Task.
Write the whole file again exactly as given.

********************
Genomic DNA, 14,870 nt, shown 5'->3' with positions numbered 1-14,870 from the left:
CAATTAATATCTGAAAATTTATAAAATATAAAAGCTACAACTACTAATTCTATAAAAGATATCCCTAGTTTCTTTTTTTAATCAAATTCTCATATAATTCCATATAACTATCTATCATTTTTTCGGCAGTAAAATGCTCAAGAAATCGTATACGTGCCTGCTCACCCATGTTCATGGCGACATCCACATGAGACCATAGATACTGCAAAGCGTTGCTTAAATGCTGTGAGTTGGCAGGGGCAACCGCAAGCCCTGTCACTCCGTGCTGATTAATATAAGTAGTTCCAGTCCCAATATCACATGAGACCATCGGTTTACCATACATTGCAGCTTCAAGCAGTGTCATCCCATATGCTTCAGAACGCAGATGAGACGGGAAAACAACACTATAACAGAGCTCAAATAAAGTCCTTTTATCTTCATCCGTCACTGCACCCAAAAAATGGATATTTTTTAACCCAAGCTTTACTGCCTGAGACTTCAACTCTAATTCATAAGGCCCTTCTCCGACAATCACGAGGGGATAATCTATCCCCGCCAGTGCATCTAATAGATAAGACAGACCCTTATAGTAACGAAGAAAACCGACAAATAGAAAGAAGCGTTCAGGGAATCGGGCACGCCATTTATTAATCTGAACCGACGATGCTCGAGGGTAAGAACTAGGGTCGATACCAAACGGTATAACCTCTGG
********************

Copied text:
Genomic DNA, 14,870 nt, shown 5'->3' with positions numbered 1-14,870 from the left:
CAATTAATATCTGAAAATTTATAAAATATAAAAGCTACAACTACTAATTCTATAAAAGATATCCCTAGTTTCTTTTTTTAATCAAATTCTCATATAATTCCATATAACTATCTATCATTTTTTCGGCAGTAAAATGCTCAAGAAATCGTATACGTGCCTGCTCACCCATGTTCATGGCGACATCCACATGAGACCATAGATACTGCAAAGCGTTGCTTAAATGCTGTGAGTTGGCAGGGGCAACCGCAAGCCCTGTCACTCCGTGCTGATTAATATAAGTAGTTCCAGTCCCAATATCACATGAGACCATCGGTTTACCATACATTGCAGCTTCAAGCAGTGTCATCCCATATGCTTCAGAACGCAGATGAGACGGGAAAACAACACTATAACAGAGCTCAAATAAAGTCCTTTTATCTTCATCCGTCACTGCACCCAAAAAATGGATATTTTTTAACCCAAGCTTTACTGCCTGAGACTTCAACTCTAATTCATAAGGCCCTTCTCCGACAATCACGAGGGGATAATCTATCCCCGCCAGTGCATCTAATAGATAAGACAGACCCTTATAGTAACGAAGAAAACCGACAAATAGAAAGAAGCGTTCAGGGAATCGGGCACGCCATTTATTAATCTGAACCGACGATGCTCGAGGGTAAGAACTAGGGTCGATACCAAACGGTATAACCTCTGG